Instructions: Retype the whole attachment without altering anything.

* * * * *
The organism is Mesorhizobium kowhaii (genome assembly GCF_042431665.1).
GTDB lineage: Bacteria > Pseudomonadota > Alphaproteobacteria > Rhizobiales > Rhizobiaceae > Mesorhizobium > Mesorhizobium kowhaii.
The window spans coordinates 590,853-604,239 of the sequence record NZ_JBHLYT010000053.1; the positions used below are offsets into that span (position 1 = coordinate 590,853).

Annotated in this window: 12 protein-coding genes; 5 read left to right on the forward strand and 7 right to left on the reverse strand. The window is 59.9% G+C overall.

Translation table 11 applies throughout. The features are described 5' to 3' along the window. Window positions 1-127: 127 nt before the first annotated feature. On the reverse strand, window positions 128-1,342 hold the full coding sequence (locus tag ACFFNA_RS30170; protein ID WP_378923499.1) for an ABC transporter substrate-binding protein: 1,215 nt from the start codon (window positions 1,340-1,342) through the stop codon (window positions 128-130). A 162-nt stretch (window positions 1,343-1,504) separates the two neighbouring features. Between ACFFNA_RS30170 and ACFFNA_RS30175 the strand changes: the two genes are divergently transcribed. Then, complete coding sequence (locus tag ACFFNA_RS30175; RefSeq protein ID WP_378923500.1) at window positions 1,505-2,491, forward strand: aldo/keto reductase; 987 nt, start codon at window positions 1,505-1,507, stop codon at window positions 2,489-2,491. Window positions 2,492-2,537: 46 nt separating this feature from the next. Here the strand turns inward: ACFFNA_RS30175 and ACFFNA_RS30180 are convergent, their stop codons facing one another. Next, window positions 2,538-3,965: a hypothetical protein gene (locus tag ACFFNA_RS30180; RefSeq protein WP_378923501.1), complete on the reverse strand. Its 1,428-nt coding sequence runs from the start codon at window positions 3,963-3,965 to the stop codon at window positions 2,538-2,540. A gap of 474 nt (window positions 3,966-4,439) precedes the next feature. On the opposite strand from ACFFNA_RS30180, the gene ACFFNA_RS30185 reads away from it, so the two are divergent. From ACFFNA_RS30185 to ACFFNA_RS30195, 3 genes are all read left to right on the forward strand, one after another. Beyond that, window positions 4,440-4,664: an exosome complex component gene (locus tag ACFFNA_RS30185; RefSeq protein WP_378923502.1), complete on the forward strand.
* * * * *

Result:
The organism is Mesorhizobium kowhaii (genome assembly GCF_042431665.1).
GTDB lineage: Bacteria > Pseudomonadota > Alphaproteobacteria > Rhizobiales > Rhizobiaceae > Mesorhizobium > Mesorhizobium kowhaii.
The window spans coordinates 590,853-604,239 of the sequence record NZ_JBHLYT010000053.1; the positions used below are offsets into that span (position 1 = coordinate 590,853).

Annotated in this window: 12 protein-coding genes; 5 read left to right on the forward strand and 7 right to left on the reverse strand. The window is 59.9% G+C overall.

Translation table 11 applies throughout. The features are described 5' to 3' along the window. Window positions 1-127: 127 nt before the first annotated feature. On the reverse strand, window positions 128-1,342 hold the full coding sequence (locus tag ACFFNA_RS30170; protein ID WP_378923499.1) for an ABC transporter substrate-binding protein: 1,215 nt from the start codon (window positions 1,340-1,342) through the stop codon (window positions 128-130). A 162-nt stretch (window positions 1,343-1,504) separates the two neighbouring features. Between ACFFNA_RS30170 and ACFFNA_RS30175 the strand changes: the two genes are divergently transcribed. Then, complete coding sequence (locus tag ACFFNA_RS30175; RefSeq protein ID WP_378923500.1) at window positions 1,505-2,491, forward strand: aldo/keto reductase; 987 nt, start codon at window positions 1,505-1,507, stop codon at window positions 2,489-2,491. Window positions 2,492-2,537: 46 nt separating this feature from the next. Here the strand turns inward: ACFFNA_RS30175 and ACFFNA_RS30180 are convergent, their stop codons facing one another. Next, window positions 2,538-3,965: a hypothetical protein gene (locus tag ACFFNA_RS30180; RefSeq protein WP_378923501.1), complete on the reverse strand. Its 1,428-nt coding sequence runs from the start codon at window positions 3,963-3,965 to the stop codon at window positions 2,538-2,540. A gap of 474 nt (window positions 3,966-4,439) precedes the next feature. On the opposite strand from ACFFNA_RS30180, the gene ACFFNA_RS30185 reads away from it, so the two are divergent. From ACFFNA_RS30185 to ACFFNA_RS30195, 3 genes are all read left to right on the forward strand, one after another. Beyond that, window positions 4,440-4,664: an exosome complex component gene (locus tag ACFFNA_RS30185; RefSeq protein WP_378923502.1), complete on the forward strand.